Updated: 4:35 p.m. | Posted: 10:27 a.m.
New state test data released Thursday, shows the majority of Minnesota students are below state proficiency standards in math, and just over half are proficient in reading — a sharp decline since the onset of the COVID-19 pandemic.
Just under 52 percent of students met or exceeded reading standards — a drop of eight percentage points since schools moved to distance learning at the start of the COVID-19 pandemic. Fewer than 46 percent of students statewide met or exceeded math standards — a drop of 10 percentage points from 2019.
Minnesota schools were far less able to give students of color what they needed to learn than white students. Test scores revealed deep inequities along lines of race, English language learner status and household income.
This year’s North Star Accountability test scores are pulled from 2022 Minnesota Comprehensive Assessments (MCAs) and the Minnesota Test of Academic Skills (MTAS used for some students with disabilities).
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The state department of education has identified 371 schools, including 15 entire school districts for training and support over the next three years based on their results from standardized tests, graduation rates and attendance, among other indicators.
“We know our schools are in need of ongoing support as they work to meet our students where they are now and take them to where they need to be by the end of this school year,” Education Commissioner Heather Mueller said in a statement. “That’s why MDE is strengthening our partnership with school communities to provide them with the support they need so all students can have the successful school year they deserve.”
Schools identified for support will get training from MDE and its Regional Centers of Excellence with guidance on the science of math and reading instruction. There’s also an emphasis on social and emotional learning and training, which many Minnesota students and educators have indicated has been a real and increasing challenge.
“It builds not only a repository of best practices, but also helps to provide the professional development in real time in the settings of the schools and in partnership with school leaders,” Mueller said. “(It) gives us the opportunity to partner deeply with our schools, to meet them also where they are and help them move to where they need to get to.”
In St. Paul, cautious optimism
In St. Paul, Minnesota’s second largest district, there were slight gains across the board in 2022 MCA test scores, compared to 2021. Thirty-five percent of students showed proficiency in reading — up 2 percentage points from 2020-21, but down 5 percentage points from 2018-19. Only a quarter of St. Paul students tested as proficient in math — a gain of 4 percentage points from 2020-21, but down from nearly a third of students in 2018-19.
“We’re cautiously optimistic because we did see some increases — not back to pre-pandemic levels, so there is still a lot of work to do. But we’re hoping that this is the first sign of what we hope is an upward trend,” said Stacey Gray Akyea, Chief of Equity, Strategy & Innovation for St. Paul Public Schools.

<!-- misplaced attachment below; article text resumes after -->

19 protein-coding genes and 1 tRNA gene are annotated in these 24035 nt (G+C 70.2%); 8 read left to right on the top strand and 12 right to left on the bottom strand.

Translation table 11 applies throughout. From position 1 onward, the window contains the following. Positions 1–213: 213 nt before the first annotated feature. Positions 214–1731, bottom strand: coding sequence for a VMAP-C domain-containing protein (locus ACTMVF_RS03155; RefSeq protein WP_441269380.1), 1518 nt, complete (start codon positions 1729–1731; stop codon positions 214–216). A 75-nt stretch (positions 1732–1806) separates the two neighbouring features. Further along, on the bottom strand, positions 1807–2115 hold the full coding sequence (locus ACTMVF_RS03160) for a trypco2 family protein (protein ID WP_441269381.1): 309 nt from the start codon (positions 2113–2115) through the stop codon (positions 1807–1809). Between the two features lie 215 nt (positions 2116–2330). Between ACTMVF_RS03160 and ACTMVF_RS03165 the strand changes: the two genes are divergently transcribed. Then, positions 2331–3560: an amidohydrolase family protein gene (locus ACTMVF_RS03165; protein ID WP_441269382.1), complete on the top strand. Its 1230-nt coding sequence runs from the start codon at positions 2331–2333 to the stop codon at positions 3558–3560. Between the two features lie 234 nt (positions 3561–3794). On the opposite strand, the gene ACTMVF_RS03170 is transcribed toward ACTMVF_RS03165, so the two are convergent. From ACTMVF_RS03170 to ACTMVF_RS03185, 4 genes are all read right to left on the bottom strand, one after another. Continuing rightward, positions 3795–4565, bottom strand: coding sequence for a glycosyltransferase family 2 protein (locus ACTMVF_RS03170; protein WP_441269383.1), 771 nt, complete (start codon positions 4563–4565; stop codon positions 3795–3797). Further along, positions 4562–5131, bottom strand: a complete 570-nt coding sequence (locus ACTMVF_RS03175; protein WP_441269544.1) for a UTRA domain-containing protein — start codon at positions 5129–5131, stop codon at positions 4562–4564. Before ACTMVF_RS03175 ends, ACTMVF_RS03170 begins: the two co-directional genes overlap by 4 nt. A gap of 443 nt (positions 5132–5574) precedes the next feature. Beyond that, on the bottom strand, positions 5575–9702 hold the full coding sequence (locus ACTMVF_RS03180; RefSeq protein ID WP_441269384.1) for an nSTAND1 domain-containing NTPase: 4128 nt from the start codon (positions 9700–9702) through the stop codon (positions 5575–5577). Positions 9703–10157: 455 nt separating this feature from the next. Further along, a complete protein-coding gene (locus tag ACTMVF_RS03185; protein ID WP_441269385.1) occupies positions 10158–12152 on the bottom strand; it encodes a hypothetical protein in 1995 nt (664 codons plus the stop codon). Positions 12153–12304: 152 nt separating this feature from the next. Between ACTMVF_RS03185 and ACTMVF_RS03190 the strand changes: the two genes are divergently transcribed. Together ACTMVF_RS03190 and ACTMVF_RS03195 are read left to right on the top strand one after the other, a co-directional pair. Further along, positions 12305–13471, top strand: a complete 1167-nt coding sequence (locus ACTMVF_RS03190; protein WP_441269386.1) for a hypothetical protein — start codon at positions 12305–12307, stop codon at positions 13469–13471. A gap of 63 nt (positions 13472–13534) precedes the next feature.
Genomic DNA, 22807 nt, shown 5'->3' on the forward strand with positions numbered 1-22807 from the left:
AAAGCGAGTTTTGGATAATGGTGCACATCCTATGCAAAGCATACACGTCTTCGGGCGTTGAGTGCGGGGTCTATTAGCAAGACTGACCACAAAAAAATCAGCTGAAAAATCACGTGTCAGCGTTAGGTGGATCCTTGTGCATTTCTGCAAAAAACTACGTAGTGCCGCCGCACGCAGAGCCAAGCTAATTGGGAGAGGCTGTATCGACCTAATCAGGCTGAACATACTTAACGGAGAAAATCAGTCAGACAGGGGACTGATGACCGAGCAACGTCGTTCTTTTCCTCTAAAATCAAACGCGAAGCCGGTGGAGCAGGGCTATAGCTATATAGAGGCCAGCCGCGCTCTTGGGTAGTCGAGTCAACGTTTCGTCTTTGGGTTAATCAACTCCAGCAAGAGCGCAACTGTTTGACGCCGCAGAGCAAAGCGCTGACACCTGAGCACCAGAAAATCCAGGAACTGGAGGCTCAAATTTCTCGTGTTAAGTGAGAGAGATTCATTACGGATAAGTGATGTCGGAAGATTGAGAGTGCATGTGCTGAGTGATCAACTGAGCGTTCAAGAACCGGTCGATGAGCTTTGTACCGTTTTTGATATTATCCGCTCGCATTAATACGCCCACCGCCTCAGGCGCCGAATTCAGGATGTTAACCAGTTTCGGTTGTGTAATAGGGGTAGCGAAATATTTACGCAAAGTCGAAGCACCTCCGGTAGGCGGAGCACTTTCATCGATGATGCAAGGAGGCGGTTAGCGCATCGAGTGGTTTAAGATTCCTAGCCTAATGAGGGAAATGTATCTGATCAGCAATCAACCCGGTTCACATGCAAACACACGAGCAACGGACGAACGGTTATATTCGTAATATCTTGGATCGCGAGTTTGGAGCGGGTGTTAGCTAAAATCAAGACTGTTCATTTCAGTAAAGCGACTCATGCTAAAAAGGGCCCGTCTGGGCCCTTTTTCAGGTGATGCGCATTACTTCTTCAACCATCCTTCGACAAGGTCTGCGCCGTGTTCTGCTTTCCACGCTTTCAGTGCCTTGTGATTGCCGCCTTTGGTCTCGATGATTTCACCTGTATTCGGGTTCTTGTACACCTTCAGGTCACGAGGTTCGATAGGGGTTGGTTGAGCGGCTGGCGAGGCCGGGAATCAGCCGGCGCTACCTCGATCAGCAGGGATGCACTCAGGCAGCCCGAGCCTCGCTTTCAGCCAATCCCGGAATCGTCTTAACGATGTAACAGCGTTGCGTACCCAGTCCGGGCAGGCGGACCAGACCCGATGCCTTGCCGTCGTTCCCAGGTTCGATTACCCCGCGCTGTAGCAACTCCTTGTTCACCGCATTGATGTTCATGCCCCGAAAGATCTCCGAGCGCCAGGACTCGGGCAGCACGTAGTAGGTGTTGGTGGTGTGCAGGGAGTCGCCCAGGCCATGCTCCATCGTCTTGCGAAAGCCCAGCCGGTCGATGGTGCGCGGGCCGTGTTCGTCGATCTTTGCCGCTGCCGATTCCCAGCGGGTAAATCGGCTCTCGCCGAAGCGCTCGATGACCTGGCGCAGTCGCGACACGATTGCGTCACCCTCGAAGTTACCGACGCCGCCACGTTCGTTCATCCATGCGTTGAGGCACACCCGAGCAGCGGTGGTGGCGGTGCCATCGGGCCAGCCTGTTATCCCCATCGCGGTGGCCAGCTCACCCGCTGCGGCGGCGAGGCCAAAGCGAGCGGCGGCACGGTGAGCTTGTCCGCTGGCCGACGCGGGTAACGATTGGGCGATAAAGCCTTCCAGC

St. Paul has been using COVID-19 relief dollars to help students with academic recovery. Gray Akyea says one strategy that’s been helpful is funding an extra reading teacher in elementary — often third grade classrooms and some middle school classrooms.
“All they do are small group instruction on things that students need,” Gray Akyea said. “That is kind of on our watchlist for something that could be extremely effective.”
The district is also focusing on specialists who can help students with targeted math instruction. And they’re shifting their approach to credit recovery, hoping that making those interventions flexible and timed during the school day will help more students graduate.
St. Paul, like other Minnesota districts, struggles to equitably instruct students. Gray Akyea said the problem is systemic and the solution also needs to be systemic with attention to enrollment, school supports and staffing among other priorities.
“The pandemic was very hard on all of our students. Some students (fared) much worse than others. What we have to do as a system is understand the systemic inequities that exist in our district, in our schools and classrooms, in meeting rooms and hallways, and at the same time we’ve got to learn to provide the wraparound in the core and the intervention that is very specific to the needs of the learner. It’s very, very difficult, but it’s something we need to continue to work toward,” Gray Akyea said.
Minnesota’s education system has some of the worst gaps in the country between white students and students of color. This year’s test results continued to show those gaps — sometimes by dozens of percentage points.
“For many, this data is likely to be a wake-up call,” said Matt Shaver, who’s policy director at EdAllies, an education advocacy group. “Students and educators have faced an ongoing uphill battle due to everything from health to staffing combining to create another challenging year.”
Editor’s Note (Aug. 25, 2022): A previous version of this report contained incomplete data on scores. The above story has been updated.
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